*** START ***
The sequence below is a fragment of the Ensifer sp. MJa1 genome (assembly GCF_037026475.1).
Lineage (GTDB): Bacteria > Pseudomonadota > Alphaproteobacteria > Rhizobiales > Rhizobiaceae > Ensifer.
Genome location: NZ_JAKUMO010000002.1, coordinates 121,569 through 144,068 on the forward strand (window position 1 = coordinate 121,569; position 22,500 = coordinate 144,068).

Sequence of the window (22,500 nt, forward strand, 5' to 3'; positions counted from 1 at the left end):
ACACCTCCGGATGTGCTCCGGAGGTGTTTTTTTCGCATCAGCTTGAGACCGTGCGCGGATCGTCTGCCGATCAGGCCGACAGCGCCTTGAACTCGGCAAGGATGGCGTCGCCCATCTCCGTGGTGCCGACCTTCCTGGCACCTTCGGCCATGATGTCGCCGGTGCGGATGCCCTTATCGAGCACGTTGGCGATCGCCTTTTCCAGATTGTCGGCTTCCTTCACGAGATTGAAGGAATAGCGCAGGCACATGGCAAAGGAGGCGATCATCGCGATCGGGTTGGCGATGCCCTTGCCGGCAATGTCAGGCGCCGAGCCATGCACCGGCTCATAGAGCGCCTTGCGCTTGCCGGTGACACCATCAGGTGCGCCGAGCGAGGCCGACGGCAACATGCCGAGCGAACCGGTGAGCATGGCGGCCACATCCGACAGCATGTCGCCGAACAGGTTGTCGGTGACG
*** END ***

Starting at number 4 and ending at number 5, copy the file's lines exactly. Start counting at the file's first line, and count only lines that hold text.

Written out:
Sequence of the window (22,500 nt, forward strand, 5' to 3'; positions counted from 1 at the left end):
ACACCTCCGGATGTGCTCCGGAGGTGTTTTTTTCGCATCAGCTTGAGACCGTGCGCGGATCGTCTGCCGATCAGGCCGACAGCGCCTTGAACTCGGCAAGGATGGCGTCGCCCATCTCCGTGGTGCCGACCTTCCTGGCACCTTCGGCCATGATGTCGCCGGTGCGGATGCCCTTATCGAGCACGTTGGCGATCGCCTTTTCCAGATTGTCGGCTTCCTTCACGAGATTGAAGGAATAGCGCAGGCACATGGCAAAGGAGGCGATCATCGCGATCGGGTTGGCGATGCCCTTGCCGGCAATGTCAGGCGCCGAGCCATGCACCGGCTCATAGAGCGCCTTGCGCTTGCCGGTGACACCATCAGGTGCGCCGAGCGAGGCCGACGGCAACATGCCGAGCGAACCGGTGAGCATGGCGGCCACATCCGACAGCATGTCGCCGAACAGGTTGTCGGTGACG